Baguio folk ‘brr-ave’ the cold to attend first dawn Mass
BAGUIO CITY — It was an almost freezing start for Misa de Gallo (dawn Masses) here when the early morning temperature plunged to 11.5 degrees Celsius at 5 a.m. on Saturday.
From 14.2 degrees Celsius on Wednesday and Thursday, the mercury dropped to 12.5 degrees Celsius on Friday morning.
Saturday’s temperature was the lowest since the onset of the northeast monsoon on Oct. 27, according to the Philippine Atmospheric, Geophysical and Astronomical Services Administration.
The chilly weather, which usually lasts until late February, draws as many as 500,000 tourists to this city.
That number could double with the opening of the Pozorrubio exit at the Tarlac-Pangasinan-La Union Expressway (TPLEx), which cuts to less than four hours the travel time from Metro Manila to Baguio, local officials said.
The temperature drop may boost the tourism economy in Baguio City and nearby Benguet province, but it’s bad news for the local vegetable industry.
Extreme cold winds could lead to frost, called “andap,” around vegetable farms in Benguet towns, among them Buguias. Some of these farms are carved along mountainsides that are significantly higher in elevation than Baguio, and could experience temperatures as low as 3 to 4 degrees Celsius, much lower than those recorded in the city.
But according to the Benguet provincial government, there has been no report of frost just yet.
The lowest temperature recorded in Baguio was on Jan. 18, 1961, when the mercury plummeted to 6.3 degrees Celsius.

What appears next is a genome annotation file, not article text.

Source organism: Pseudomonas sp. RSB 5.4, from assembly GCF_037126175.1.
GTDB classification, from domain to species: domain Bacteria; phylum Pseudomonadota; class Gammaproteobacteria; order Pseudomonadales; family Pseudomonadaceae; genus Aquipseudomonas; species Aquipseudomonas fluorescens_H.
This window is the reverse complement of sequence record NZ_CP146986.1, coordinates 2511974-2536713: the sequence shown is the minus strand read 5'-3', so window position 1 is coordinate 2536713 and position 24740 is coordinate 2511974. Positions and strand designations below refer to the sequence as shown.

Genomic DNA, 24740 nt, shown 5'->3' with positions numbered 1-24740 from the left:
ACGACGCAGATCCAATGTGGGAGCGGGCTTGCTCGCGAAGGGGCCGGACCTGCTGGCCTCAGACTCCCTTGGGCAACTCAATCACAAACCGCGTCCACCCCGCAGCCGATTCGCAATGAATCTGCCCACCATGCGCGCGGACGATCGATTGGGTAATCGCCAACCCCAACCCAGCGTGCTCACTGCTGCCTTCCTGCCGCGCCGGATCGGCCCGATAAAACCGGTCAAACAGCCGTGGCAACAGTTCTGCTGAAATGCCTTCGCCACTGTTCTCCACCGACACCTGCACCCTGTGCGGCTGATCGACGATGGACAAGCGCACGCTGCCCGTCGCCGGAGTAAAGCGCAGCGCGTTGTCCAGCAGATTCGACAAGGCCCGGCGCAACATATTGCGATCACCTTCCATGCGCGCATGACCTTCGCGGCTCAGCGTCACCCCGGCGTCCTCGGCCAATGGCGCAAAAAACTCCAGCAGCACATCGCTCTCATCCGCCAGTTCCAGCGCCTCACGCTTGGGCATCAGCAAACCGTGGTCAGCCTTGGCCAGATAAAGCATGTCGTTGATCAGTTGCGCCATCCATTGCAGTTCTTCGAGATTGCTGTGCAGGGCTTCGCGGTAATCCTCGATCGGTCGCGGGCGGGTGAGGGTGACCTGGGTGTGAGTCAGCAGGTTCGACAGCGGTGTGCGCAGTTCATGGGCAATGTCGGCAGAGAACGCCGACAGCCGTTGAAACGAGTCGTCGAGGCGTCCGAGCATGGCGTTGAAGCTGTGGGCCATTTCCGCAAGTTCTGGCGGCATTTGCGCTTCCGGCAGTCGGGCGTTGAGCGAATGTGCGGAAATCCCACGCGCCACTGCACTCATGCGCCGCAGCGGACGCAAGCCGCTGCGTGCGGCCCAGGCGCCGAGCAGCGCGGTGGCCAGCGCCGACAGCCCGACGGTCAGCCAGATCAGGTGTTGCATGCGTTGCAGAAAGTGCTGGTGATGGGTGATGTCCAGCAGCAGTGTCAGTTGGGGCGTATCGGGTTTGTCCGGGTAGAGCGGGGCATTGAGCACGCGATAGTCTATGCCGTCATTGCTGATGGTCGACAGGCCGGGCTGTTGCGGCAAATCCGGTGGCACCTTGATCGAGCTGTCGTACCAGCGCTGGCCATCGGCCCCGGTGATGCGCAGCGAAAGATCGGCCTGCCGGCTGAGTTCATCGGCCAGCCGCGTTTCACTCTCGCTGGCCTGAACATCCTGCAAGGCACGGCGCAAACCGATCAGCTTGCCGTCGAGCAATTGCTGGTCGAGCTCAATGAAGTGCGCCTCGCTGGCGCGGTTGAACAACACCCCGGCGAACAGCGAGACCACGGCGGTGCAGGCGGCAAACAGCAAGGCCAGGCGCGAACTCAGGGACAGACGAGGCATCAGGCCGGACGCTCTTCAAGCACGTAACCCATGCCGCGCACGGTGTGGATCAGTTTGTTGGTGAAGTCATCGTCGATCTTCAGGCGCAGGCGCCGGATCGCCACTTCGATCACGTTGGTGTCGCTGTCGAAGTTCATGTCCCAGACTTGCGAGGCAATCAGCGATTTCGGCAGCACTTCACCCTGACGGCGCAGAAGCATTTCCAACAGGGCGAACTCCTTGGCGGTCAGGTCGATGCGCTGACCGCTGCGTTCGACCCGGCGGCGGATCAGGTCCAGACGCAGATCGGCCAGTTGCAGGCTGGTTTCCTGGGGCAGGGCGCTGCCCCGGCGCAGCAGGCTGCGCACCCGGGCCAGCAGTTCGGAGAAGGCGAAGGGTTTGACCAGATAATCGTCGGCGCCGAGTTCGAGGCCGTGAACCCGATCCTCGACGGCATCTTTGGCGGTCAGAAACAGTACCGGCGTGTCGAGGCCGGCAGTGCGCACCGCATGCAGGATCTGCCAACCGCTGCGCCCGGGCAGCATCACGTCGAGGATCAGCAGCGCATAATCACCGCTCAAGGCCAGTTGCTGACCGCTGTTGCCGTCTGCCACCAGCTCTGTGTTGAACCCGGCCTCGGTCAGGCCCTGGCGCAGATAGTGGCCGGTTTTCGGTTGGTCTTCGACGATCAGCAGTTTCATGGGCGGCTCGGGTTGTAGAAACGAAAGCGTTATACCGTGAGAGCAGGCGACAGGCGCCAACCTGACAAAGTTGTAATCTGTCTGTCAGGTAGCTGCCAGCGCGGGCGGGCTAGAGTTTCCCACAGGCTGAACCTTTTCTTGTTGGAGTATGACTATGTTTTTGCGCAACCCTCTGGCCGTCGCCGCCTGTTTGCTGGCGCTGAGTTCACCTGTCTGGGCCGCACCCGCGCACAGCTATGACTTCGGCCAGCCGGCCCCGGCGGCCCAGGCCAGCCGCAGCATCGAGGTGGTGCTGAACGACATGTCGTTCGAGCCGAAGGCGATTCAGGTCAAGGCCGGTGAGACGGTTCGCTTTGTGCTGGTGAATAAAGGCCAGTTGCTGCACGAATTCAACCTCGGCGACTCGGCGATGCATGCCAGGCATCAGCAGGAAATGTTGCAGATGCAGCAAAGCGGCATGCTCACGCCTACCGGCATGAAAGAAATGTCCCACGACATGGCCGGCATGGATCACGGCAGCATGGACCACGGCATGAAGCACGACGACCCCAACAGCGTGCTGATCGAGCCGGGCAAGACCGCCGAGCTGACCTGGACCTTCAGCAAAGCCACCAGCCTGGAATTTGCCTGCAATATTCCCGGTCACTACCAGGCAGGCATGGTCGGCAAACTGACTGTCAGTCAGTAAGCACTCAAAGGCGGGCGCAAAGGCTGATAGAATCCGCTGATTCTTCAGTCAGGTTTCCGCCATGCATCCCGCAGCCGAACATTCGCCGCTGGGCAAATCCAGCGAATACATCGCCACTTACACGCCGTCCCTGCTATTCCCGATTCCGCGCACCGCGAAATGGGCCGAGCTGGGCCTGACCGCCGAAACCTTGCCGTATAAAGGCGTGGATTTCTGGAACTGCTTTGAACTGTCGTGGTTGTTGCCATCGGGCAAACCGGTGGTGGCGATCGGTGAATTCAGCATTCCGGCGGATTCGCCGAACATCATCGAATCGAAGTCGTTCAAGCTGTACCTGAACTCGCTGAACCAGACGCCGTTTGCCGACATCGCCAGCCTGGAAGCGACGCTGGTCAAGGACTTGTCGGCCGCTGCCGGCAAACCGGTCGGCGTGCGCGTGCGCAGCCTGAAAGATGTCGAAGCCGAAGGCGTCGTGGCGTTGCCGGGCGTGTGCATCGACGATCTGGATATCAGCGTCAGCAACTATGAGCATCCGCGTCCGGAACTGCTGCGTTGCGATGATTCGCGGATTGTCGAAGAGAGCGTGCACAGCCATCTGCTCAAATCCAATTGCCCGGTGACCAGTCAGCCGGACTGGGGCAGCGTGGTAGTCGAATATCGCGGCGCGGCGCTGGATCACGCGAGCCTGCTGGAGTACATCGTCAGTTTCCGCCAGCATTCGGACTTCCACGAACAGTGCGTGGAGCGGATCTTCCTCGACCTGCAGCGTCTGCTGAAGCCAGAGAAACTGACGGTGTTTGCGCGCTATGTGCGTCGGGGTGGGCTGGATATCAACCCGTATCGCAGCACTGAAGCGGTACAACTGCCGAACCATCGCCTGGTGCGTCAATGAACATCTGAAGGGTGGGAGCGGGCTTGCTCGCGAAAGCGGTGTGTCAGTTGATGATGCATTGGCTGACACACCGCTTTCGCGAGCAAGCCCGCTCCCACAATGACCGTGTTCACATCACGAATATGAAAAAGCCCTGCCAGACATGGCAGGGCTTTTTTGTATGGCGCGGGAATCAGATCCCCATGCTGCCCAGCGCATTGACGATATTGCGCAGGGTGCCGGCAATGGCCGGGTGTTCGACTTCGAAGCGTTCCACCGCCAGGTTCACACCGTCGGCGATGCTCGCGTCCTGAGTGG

In Mindanao, Catholic prelates assured the faithful that the continued imposition of military rule in the island will have no effect on the observance of the nine-day “Simbang Gabi,” which began on Saturday.
“Martial law will not affect the observance and celebration of the Misa de Gallo. When I was in Basilan, we’d [even] be happy when the military were around during the Mass,” said Ozamiz Archbishop Martin Jumoad.
“Our soldiers are professional, respectful and well-disciplined. Let us not think badly of [them],” Jumoad said during the start of the dawn Masses.
Marbel Bishop Dinualdo Gutierrez agreed, adding that the situation was normal in Mindanao.
Congress in a special joint session on Wednesday voted to allow President Duterte to extend military rule in Mindanao for another year.
The President cited the threats posed by communist rebels and terrorist groups in the aftermath of the five-month Marawi City siege as conditions that necessitated the one-year extension of martial law in the island.
On May 23, President Duterte imposed military rule in Mindanao after the Maute terrorist group attacked Marawi City.
Earlier, members of the Catholic Church criticized the extension of military rule in Mindanao, with Manila Auxiliary Bishop Broderick Pabillo warning that it could signal the start of a “creeping authoritarianism” in the country.
In his blog, Pabillo said it would now be easier for Mr. Duterte to declare martial law in the entire country after getting support from a “subservient Congress.”
Other prelates, among them Marawi Bishop Edwin dela Peña and Cagayan de Oro Archbishop Antonio Ledesma, also voiced their opposition to the extension of military rule in Mindanao. —Reports from Julie M. Aurelio and Karlston Lapniten
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